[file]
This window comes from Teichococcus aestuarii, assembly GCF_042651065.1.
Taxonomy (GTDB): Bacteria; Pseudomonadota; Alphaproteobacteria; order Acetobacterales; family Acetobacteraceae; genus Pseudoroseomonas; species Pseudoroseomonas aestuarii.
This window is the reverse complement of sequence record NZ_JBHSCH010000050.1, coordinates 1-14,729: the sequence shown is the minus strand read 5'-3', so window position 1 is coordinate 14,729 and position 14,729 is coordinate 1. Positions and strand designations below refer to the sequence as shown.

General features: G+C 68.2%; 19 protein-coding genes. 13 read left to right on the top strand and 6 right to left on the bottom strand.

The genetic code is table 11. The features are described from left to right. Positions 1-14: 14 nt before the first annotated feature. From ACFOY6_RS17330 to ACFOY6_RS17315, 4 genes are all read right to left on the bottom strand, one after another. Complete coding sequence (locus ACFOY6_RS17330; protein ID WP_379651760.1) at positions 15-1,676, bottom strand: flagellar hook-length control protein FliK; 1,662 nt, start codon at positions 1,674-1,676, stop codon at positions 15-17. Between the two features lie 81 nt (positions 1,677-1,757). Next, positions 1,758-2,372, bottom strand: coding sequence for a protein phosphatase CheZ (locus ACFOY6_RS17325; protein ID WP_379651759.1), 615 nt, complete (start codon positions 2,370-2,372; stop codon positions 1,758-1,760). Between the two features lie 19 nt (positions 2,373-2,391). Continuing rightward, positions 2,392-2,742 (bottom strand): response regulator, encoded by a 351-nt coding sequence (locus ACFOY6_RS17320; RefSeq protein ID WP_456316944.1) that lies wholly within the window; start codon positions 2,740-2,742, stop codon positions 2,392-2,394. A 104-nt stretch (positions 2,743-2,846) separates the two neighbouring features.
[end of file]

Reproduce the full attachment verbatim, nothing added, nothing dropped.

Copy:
This window comes from Teichococcus aestuarii, assembly GCF_042651065.1.
Taxonomy (GTDB): Bacteria; Pseudomonadota; Alphaproteobacteria; order Acetobacterales; family Acetobacteraceae; genus Pseudoroseomonas; species Pseudoroseomonas aestuarii.
This window is the reverse complement of sequence record NZ_JBHSCH010000050.1, coordinates 1-14,729: the sequence shown is the minus strand read 5'-3', so window position 1 is coordinate 14,729 and position 14,729 is coordinate 1. Positions and strand designations below refer to the sequence as shown.

General features: G+C 68.2%; 19 protein-coding genes. 13 read left to right on the top strand and 6 right to left on the bottom strand.

The genetic code is table 11. The features are described from left to right. Positions 1-14: 14 nt before the first annotated feature. From ACFOY6_RS17330 to ACFOY6_RS17315, 4 genes are all read right to left on the bottom strand, one after another. Complete coding sequence (locus ACFOY6_RS17330; protein ID WP_379651760.1) at positions 15-1,676, bottom strand: flagellar hook-length control protein FliK; 1,662 nt, start codon at positions 1,674-1,676, stop codon at positions 15-17. Between the two features lie 81 nt (positions 1,677-1,757). Next, positions 1,758-2,372, bottom strand: coding sequence for a protein phosphatase CheZ (locus ACFOY6_RS17325; protein ID WP_379651759.1), 615 nt, complete (start codon positions 2,370-2,372; stop codon positions 1,758-1,760). Between the two features lie 19 nt (positions 2,373-2,391). Continuing rightward, positions 2,392-2,742 (bottom strand): response regulator, encoded by a 351-nt coding sequence (locus ACFOY6_RS17320; RefSeq protein ID WP_456316944.1) that lies wholly within the window; start codon positions 2,740-2,742, stop codon positions 2,392-2,394. A 104-nt stretch (positions 2,743-2,846) separates the two neighbouring features.